Andrew Luck to Miami Dolphins Is NFL's Best Scenario

Robert HoffmanCorrespondent IOctober 28, 2011

STANFORD, CA - OCTOBER 08:  Andrew Luck #12 of the Stanford Cardinal shakes hands with Ryan Miller #73 of the Colorado Buffaloes at Stanford Stadium on October 8, 2011 in Stanford, California.  (Photo by Ezra Shaw/Getty Images)
Ezra Shaw/Getty Images

Putting aside personal bias, which is admittedly hard to do, I have come to the conclusion that Stanford quarterback Andrew Luck needs to find his way on to a field for the Miami Dolphins in 2012, and this article will tell you unequivocally why.

This bold statement is based on a few assumptions. The first one is that Luck is as good as advertised and is a quarterback that will succeed in the NFL.

The second assumption is that the team that winds up with the first overall pick in the 2012 draft does not turn around and trade him for a bounty of picks .

Also, the team with the worst record will most likely finish 0-16 or 1-15. That's not an assumption as much as a high probability.

Currently, there are three teams who are winless as we near the midpoint of the season: St. Louis, Indianapolis and Miami. Look me straight in the face and tell me that all of those teams have at least two wins in them the rest of the season.

You would be lying.

Therefore, considering teams that could wind up with the top pick in the NFL draft, you can eliminate any team that already has more than two wins.

That leaves the three winless squads, as well as the one-win Minnesota Vikings and Arizona Cardinals in the mix.

STANFORD, CA - OCTOBER 08:  Andrew Luck #12 of the Stanford Cardinal in action against the Colorado Buffaloes at Stanford Stadium on October 8, 2011 in Stanford, California.  (Photo by Ezra Shaw/Getty Images)
Ezra Shaw/Getty Images

So, let's take a look at each team eligible for landing Luck.

Arizona Cardinals

The plus side of this would be that Luck remains on the west coast with an ultra-supportive fanbase. Luck to Larry Fitzgerald could be a once-in-a-lifetime connection. On the other hand, Luck's popularity is such that he is a national figure, not a regional one and the Cardinals have never had national appeal, even when they played in Super Bowl XLIII. Yes, I know that, at the time, it was the second-highest watched Super Bowl, but that had little to do with the visibility of the Cardinals and more to do with the temporary underdog story and exciting game.

Then there is the question of what to do with incumbent quarterback Kevin Kolb. The Cardinals paid a huge price for Kolb and they would be lucky to get a fifth round draft pick for him at the moment.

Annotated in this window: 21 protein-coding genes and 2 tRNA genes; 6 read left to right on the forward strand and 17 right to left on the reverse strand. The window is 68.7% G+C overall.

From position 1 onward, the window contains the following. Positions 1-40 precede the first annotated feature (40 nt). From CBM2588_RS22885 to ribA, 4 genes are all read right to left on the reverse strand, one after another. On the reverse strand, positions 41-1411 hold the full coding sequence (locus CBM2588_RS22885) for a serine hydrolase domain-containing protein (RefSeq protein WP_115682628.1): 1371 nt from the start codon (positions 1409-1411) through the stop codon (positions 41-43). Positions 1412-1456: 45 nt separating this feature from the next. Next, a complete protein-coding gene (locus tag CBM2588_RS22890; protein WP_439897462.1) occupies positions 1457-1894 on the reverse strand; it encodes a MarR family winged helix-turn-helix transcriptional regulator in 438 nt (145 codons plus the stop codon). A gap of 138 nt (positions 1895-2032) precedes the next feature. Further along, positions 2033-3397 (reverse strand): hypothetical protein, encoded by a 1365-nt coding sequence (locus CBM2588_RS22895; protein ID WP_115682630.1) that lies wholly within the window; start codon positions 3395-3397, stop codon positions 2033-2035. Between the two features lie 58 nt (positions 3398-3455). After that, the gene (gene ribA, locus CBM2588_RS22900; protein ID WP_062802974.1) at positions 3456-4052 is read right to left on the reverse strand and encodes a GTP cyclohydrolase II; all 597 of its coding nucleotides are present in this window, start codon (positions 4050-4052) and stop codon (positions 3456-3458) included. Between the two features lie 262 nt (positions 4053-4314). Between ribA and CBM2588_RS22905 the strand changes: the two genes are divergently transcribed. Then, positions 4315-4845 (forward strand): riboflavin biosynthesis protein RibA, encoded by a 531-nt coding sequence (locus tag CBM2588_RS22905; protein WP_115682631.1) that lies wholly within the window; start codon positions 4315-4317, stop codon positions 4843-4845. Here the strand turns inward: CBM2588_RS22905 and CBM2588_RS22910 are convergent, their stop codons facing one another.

Arizona has a lot of missing components on their team and even adding Luck with a notoriously cheap ownership in place would probably spell three to four years of rebuilding before the low-profile west coast team would be relevant again. Bottom Line: This might be the worst possible landing spot for Luck from the league's point of view.

Minnesota Vikings

Minnesota would be adding a top-notch quarterback to a division that has other top-notch quarterbacks already. The NFL would view Aaron Rodgers vs. Andrew Luck as a far more enticing matchup than simply the Packers vs. the Vikings. Minnesota has more national support than Arizona, but it's still not on the par with traditional marquee franchises. Also, there is an issue of a possible relocation of the franchise.

The Vikings have been trying to get a new stadium for ten years and the city just won't accommodate them. Luck being drafted by the Vikings, who then get moved to Los Angeles might seem like a good scenario for the league, but the initial public relations fallout would be tremendous.

STANFORD, CA - OCTOBER 01:  Andrew Luck #12 of the Stanford Cardinal warms up before their game against the UCLA Bruins at Stanford Stadium on October 1, 2011 in Stanford, California.  (Photo by Ezra Shaw/Getty Images)
Ezra Shaw/Getty Images

You would have Minnesota Vikings' fans feeling extra bitter about losing a franchise and a superstar face of the franchise. You would also have the rest of the league complaining that the NFL overstepped its bounds by steering the Vikings to Los Angeles to take advantage of Luck's popularity and television appeal. There are tons of issues in placing an NFL franchise in L.A. and, while its probably inevitable, I can't help but think it's a very bad idea (more on that in another article).